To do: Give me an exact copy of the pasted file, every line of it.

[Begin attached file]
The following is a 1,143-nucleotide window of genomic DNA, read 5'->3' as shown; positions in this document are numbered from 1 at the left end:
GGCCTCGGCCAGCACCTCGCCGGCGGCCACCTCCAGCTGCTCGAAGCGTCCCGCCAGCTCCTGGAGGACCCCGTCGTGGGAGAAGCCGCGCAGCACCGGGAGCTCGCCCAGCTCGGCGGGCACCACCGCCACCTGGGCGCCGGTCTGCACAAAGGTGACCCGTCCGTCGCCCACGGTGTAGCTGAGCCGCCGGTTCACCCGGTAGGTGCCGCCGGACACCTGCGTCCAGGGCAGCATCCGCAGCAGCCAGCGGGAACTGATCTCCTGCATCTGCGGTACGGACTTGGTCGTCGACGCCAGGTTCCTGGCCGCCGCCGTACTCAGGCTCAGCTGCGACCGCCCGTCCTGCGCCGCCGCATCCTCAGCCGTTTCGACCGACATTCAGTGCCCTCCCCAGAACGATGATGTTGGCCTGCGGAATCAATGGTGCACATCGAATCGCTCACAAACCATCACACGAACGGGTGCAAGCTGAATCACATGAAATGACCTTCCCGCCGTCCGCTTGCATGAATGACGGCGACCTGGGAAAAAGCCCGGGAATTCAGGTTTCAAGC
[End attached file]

The following is a 1,143-nucleotide window of genomic DNA, read 5'->3' as shown; positions in this document are numbered from 1 at the left end:
GGCCTCGGCCAGCACCTCGCCGGCGGCCACCTCCAGCTGCTCGAAGCGTCCCGCCAGCTCCTGGAGGACCCCGTCGTGGGAGAAGCCGCGCAGCACCGGGAGCTCGCCCAGCTCGGCGGGCACCACCGCCACCTGGGCGCCGGTCTGCACAAAGGTGACCCGTCCGTCGCCCACGGTGTAGCTGAGCCGCCGGTTCACCCGGTAGGTGCCGCCGGACACCTGCGTCCAGGGCAGCATCCGCAGCAGCCAGCGGGAACTGATCTCCTGCATCTGCGGTACGGACTTGGTCGTCGACGCCAGGTTCCTGGCCGCCGCCGTACTCAGGCTCAGCTGCGACCGCCCGTCCTGCGCCGCCGCATCCTCAGCCGTTTCGACCGACATTCAGTGCCCTCCCCAGAACGATGATGTTGGCCTGCGGAATCAATGGTGCACATCGAATCGCTCACAAACCATCACACGAACGGGTGCAAGCTGAATCACATGAAATGACCTTCCCGCCGTCCGCTTGCATGAATGACGGCGACCTGGGAAAAAGCCCGGGAATTCAGGTTTCAAGC